Perry teams look to lead soccer pack again
Yongsan International School-Seoul Guardians and a Seoul American Falcons player wrestle for control of the ball during Wednesday's Korean-American Interscholastic Activities Conference Five-Cities Division girls soccer game at Yongsan Army Garrison, South Korea. Hannah Nelson scored three goals and Jessie Gamez assisted on two as the Falcons -- the 2010 Far East Division I champions who return just three players from last season -- blanked the Guardians 3-0.
Stars and Stripes
Fresh off adding a second star to the Samurai FC crest on their jerseys with their second Far East Division II Tournament title in four years, Matthew C. Perry’s boys soccer team continues its journey away from enduring a 2-11 season here, a 4-12 season there in the early- to mid-2000s.
“I keep reminding myself, it wasn’t too long ago, we were the cones that everybody else ran around,” said coach Mark Lange, who’s overseen Perry’s rise from doormat to domination in 10 years. “I’ll never forget those days.”
Based on this season’s start - 9-0 with 29 goals in winning the Dolphin Cup last month in Nagoya and the Perry Cup last weekend - more big things may be in the offing. The Samurai girls, after capturing their first D-II title, are unbeaten as well at 3-0.
“Perry has turned the corner,” Lange said, adding there’s now an expectation in soccer at the tiny Marine Corps Air Station Iwakuni school.
“We expect to win. That’s the mindset. Work hard and try to win a star. That’s the expectation. The kids believe and have bought into that expectation. And the girls finally struck gold and now they’re looking for a second star.”
To equal or better the school’s record-setting 2012 showing, a combined 51-9-6 with 246 goals – 192 by the boys alone – they’ll have to do it without Pacific single-season record-setting boys goal scorer Tyelor Apple, and the girls without All-Far East players Lexie Krenek and Anne Naseer.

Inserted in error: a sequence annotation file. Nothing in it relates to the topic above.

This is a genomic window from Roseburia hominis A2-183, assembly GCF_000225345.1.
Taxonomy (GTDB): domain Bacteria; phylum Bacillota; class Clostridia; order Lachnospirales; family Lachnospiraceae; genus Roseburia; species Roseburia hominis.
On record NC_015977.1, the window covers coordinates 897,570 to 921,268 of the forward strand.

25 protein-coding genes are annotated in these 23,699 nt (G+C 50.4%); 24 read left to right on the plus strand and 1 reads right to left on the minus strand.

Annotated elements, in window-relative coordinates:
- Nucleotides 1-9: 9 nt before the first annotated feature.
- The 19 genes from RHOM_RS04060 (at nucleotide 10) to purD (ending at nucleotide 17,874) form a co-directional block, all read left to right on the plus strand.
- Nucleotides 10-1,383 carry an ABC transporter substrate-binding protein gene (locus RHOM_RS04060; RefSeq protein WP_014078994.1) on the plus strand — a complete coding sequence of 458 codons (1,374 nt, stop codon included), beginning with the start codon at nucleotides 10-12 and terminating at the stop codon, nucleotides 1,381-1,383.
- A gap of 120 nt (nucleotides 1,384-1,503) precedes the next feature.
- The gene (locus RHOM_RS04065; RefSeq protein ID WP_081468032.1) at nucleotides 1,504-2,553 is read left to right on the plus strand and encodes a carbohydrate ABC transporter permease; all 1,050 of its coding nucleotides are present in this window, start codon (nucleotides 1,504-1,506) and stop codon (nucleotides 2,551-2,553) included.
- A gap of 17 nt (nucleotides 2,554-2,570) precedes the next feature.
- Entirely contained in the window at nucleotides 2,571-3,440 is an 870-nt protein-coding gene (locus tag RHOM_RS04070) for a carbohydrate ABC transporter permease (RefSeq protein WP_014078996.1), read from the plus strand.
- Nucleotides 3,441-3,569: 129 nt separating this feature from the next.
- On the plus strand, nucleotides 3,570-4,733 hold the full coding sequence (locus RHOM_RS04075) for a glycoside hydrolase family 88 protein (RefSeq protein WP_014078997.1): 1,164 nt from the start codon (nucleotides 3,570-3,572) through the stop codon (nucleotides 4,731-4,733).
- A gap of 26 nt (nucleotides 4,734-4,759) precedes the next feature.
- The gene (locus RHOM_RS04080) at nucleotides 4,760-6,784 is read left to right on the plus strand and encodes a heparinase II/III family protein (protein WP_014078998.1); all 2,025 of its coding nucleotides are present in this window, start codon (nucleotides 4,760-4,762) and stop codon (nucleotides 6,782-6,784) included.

But the boys retain some firepower in junior Gaku Lange (44 goals), the coach’s son, and in back with senior Yasuki Milsop at sweeper. For the girls, junior Courtney Beall returns after missing most of last season, along with 25-goal-scoring senior Sam Herritt.
“We’ve had a long line of players come through here who all believed they were part of something bigger than themselves,” Lange said.
Bigger is also the hope for last year’s Far East Division I boys runner-up Nile C. Kinnick, 2010 champion Seoul American (which finished third last year) and fourth-place Kadena. Each of their coaches say their teams possess the experience and depth needed for a deep run at both league and Far East titles.
“If we don’t do it, we’ll be close, and it won’t be for lack of heart,” second-year Kadena head coach Nelson Youngblood said of his senior-laden team led by All-Far East player Greg Borgert and bolstered by Osan American transfer Tyrone Boylan.
Told that his Red Devils’ D-I finals loss to Christian Academy Japan was just their first time in the title match, Kinnick coach Robert Tiffany said: “Let’s see what we can do to change that.” His team features the Yoder threesome of senior Zach, junior Branden and sophomore keeper Brady.
Seoul American for the second straight year has 14 returners, nine with Far East experience and seven of them starters, including senior and junior strikers David Voelker and Andrew Clark.
On the girls D-I side, reigning champion Kubasaki, which completed its climb from fourth to third to second to first from 2009-12, must take the field for the first time since 2008 without 112-goal career scorer Liz Fabila. They’re led by their core foursome of Courtney and Stephanie Dowse, Marissa Mesquita and Makayla Palazzo.
The Dragons are rebuilding “a little,” second-year coach Annie Mudd said. Graduations and transfers made her “really nervous, but a lot of girls stepping up from JV are showing a lot of potential.”
Pacific goal-scoring leader Kaile Johnson (35), last year’s Far East co-Golden Boot winner, headlines a Kinnick girls team that’s expected to push the Dragons along with 2011 champion American School In Japan.